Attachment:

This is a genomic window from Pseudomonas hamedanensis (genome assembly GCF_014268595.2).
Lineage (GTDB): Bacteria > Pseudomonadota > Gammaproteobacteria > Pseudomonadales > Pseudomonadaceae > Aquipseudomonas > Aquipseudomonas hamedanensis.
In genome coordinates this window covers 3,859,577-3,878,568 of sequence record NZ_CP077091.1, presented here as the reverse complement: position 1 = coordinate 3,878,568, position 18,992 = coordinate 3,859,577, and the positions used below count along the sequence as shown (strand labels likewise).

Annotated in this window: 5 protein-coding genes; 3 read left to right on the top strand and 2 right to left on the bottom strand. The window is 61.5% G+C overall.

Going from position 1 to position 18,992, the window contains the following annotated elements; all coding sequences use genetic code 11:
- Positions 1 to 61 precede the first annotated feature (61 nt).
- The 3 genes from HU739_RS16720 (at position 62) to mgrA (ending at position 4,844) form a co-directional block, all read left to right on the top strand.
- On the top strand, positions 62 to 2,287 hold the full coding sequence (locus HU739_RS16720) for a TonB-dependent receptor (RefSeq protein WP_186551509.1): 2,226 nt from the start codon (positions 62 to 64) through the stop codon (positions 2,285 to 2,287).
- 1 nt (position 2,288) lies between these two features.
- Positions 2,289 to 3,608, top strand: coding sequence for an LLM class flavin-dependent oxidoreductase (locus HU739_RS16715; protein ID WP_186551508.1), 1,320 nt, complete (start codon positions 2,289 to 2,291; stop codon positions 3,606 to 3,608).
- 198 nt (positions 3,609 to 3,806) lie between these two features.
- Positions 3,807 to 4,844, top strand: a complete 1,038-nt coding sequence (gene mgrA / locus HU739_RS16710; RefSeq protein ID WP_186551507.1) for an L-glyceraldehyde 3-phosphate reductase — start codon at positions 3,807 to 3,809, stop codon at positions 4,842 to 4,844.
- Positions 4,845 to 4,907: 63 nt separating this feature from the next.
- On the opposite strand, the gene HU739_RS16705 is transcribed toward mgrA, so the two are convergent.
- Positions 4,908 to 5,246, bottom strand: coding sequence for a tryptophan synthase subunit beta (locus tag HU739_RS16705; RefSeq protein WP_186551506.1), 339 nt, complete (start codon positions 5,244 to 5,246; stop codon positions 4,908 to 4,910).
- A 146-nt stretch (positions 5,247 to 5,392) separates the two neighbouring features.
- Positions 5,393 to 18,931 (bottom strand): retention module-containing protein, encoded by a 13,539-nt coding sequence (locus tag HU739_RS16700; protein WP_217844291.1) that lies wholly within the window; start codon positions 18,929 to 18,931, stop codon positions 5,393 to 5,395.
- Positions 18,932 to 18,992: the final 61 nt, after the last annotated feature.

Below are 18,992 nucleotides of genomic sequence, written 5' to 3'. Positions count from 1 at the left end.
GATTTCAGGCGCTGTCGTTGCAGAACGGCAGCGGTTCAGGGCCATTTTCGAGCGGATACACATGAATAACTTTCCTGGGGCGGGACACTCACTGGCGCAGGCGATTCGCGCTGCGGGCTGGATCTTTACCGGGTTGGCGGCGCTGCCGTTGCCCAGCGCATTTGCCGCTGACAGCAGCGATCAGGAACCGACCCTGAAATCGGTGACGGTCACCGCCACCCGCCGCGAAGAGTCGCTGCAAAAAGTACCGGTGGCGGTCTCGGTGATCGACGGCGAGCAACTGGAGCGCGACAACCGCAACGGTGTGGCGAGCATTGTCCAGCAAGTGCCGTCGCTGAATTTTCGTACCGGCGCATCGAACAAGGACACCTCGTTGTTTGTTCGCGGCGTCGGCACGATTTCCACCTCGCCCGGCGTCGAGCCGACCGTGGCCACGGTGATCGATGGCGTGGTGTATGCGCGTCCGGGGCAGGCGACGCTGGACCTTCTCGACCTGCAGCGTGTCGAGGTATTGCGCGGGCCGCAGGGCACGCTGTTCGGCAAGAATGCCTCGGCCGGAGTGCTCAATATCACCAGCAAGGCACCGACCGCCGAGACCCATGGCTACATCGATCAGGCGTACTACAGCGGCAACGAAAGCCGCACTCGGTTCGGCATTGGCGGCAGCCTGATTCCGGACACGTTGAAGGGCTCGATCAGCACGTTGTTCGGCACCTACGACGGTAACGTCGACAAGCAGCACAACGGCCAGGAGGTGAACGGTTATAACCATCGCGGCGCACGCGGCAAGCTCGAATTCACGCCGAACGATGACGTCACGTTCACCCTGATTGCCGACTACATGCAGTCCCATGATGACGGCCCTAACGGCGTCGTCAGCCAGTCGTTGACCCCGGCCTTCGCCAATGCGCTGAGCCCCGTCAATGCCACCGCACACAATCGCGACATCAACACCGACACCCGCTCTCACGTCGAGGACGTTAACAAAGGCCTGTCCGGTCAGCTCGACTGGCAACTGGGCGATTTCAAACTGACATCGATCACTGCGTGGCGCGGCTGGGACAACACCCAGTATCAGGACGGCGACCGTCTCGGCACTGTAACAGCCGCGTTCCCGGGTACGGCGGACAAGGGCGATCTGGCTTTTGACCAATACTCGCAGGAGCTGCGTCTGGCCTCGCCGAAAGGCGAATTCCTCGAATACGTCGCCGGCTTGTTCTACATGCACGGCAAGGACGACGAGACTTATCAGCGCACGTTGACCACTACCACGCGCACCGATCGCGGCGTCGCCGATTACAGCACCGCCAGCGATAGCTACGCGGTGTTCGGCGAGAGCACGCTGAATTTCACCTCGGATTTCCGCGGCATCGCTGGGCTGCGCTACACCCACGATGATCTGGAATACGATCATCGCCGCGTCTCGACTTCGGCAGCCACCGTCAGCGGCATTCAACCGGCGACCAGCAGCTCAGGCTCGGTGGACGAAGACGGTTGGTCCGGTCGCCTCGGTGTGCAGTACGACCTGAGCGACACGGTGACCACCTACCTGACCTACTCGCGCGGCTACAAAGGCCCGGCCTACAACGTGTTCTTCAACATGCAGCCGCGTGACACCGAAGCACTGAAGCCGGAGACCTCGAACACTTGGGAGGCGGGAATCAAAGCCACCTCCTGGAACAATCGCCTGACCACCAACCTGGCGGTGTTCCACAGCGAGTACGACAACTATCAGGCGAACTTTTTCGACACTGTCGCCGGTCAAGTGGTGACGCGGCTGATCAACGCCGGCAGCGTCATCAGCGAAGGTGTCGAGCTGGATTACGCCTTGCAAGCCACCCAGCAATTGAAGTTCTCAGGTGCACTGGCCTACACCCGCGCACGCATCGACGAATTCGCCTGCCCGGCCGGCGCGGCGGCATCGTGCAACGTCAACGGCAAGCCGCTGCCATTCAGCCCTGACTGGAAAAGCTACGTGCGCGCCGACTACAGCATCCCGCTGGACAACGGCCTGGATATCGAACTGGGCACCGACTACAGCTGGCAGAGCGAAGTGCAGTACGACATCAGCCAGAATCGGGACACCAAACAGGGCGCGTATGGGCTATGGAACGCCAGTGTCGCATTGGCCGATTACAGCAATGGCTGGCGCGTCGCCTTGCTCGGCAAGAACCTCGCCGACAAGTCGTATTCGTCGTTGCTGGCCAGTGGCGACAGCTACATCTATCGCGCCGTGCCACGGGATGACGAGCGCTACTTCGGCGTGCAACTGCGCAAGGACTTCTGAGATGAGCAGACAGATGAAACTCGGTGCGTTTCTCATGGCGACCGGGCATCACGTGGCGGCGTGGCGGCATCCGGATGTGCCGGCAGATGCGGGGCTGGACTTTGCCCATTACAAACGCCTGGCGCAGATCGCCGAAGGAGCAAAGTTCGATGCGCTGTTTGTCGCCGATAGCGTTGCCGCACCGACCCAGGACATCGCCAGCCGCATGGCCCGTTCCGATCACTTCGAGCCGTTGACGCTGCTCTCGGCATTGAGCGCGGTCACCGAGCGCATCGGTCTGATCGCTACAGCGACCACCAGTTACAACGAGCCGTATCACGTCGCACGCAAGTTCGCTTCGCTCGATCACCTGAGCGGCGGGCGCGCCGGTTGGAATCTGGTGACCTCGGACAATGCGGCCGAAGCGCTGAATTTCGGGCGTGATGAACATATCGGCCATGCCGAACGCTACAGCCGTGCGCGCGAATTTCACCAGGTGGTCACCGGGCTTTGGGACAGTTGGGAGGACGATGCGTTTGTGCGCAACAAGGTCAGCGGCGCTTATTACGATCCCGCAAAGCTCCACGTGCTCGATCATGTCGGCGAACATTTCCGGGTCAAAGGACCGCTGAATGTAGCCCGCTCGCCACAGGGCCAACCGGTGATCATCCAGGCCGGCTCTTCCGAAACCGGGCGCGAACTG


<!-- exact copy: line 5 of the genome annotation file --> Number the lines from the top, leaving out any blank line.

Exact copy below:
Going from position 1 to position 18,992, the window contains the following annotated elements; all coding sequences use genetic code 11: